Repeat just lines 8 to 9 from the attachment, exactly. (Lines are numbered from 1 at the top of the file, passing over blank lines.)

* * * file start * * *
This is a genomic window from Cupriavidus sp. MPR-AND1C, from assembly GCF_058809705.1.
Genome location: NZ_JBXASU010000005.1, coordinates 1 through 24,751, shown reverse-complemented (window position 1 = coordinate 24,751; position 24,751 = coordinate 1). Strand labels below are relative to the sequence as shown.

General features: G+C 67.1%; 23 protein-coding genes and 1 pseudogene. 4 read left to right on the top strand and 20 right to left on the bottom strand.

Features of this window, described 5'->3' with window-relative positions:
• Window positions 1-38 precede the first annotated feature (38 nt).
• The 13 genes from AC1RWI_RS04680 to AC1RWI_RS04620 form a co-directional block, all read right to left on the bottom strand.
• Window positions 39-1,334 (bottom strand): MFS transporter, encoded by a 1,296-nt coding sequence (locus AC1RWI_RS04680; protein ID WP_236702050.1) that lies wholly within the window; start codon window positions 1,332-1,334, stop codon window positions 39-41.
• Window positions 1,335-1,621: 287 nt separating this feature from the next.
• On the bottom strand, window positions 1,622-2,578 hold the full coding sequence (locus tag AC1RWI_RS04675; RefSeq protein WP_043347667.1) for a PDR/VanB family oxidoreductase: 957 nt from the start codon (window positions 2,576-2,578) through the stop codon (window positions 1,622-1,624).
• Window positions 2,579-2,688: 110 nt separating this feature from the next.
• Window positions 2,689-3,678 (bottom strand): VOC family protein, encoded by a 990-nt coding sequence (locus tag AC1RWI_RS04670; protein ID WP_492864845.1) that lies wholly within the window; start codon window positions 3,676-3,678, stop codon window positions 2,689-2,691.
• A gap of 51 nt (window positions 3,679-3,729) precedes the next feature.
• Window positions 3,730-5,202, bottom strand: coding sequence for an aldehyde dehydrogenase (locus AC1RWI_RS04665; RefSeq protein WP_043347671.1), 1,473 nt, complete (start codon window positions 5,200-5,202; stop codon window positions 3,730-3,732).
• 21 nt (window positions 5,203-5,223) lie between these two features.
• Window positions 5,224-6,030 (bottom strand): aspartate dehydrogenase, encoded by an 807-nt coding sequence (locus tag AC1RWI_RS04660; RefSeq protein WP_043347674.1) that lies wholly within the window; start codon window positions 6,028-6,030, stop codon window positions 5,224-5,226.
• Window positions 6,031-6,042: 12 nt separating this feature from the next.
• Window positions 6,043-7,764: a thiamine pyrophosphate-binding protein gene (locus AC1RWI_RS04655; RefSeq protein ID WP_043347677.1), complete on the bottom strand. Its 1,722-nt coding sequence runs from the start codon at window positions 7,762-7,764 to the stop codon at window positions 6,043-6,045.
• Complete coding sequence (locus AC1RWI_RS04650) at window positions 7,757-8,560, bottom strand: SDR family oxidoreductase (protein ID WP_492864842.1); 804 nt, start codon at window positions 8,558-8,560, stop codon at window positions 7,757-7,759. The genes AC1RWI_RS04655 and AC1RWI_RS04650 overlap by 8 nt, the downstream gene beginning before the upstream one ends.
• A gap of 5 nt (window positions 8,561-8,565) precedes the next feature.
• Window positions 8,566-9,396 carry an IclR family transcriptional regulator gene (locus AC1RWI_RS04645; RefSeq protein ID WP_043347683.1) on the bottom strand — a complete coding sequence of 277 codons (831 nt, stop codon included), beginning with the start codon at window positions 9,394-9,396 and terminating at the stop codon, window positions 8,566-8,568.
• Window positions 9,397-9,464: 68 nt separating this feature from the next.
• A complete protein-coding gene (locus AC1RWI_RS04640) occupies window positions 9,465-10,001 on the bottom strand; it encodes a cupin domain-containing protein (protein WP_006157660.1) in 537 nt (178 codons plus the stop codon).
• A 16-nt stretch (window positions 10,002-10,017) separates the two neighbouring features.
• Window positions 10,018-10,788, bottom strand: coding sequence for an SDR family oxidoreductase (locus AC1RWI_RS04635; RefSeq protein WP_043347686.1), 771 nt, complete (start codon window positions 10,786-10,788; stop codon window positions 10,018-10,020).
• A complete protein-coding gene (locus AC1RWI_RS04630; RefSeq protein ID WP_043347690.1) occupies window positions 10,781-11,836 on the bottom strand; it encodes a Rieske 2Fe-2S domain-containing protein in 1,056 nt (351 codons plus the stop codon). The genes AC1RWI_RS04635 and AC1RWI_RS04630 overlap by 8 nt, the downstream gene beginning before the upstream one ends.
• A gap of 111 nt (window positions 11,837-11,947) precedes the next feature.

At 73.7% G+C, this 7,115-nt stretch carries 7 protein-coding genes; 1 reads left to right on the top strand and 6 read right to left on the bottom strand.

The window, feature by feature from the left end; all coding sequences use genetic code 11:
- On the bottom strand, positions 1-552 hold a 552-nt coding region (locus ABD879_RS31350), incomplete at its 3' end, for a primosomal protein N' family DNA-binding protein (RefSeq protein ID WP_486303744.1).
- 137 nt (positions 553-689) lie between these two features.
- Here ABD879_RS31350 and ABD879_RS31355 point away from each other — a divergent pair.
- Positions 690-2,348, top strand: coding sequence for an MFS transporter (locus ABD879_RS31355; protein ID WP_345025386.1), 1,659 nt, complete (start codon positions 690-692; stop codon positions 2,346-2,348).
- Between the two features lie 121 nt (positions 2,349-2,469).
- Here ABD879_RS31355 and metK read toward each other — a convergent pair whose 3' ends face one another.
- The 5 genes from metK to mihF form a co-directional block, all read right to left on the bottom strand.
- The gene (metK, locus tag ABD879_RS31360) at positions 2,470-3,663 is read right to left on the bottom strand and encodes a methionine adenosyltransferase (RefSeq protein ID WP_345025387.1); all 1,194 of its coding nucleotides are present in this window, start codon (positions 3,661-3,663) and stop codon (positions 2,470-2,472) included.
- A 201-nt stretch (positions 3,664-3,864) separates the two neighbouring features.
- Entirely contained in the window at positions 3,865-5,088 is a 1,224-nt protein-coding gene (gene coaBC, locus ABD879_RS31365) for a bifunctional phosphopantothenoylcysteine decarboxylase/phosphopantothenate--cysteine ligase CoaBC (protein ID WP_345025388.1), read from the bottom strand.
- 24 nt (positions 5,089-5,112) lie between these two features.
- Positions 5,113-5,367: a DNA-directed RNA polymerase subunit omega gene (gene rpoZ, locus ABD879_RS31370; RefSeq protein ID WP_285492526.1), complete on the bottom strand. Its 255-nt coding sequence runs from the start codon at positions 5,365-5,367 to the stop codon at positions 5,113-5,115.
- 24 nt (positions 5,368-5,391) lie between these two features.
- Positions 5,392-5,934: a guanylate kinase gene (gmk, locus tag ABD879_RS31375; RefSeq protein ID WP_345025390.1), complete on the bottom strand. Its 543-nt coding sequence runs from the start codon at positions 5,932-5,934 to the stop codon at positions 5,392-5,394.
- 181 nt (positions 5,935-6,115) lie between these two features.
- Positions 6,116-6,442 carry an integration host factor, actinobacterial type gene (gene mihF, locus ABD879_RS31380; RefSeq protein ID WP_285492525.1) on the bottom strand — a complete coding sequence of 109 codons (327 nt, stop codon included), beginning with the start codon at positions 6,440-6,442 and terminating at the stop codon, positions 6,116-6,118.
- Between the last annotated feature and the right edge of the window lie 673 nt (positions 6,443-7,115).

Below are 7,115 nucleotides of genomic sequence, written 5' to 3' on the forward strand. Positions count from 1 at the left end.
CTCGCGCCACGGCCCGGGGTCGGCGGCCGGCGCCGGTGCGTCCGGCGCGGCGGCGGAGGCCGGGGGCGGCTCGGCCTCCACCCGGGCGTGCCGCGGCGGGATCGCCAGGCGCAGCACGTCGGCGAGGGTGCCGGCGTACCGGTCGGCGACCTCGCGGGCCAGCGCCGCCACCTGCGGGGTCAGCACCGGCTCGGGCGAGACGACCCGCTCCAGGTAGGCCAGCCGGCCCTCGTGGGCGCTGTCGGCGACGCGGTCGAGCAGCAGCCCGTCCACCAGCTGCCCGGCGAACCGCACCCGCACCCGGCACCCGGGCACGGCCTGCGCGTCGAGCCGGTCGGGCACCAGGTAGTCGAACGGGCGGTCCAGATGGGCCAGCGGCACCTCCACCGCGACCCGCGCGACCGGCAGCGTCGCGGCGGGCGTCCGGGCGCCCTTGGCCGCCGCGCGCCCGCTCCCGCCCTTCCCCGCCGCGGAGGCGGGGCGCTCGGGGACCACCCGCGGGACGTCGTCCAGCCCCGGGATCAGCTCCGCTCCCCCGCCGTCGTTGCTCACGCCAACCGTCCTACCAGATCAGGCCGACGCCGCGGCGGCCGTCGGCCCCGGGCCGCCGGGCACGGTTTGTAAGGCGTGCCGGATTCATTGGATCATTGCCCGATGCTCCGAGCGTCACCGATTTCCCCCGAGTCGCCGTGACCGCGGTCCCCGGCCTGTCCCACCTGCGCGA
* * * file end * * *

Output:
• Window positions 1,335-1,621: 287 nt separating this feature from the next.
• On the bottom strand, window positions 1,622-2,578 hold the full coding sequence (locus tag AC1RWI_RS04675; RefSeq protein WP_043347667.1) for a PDR/VanB family oxidoreductase: 957 nt from the start codon (window positions 2,576-2,578) through the stop codon (window positions 1,622-1,624).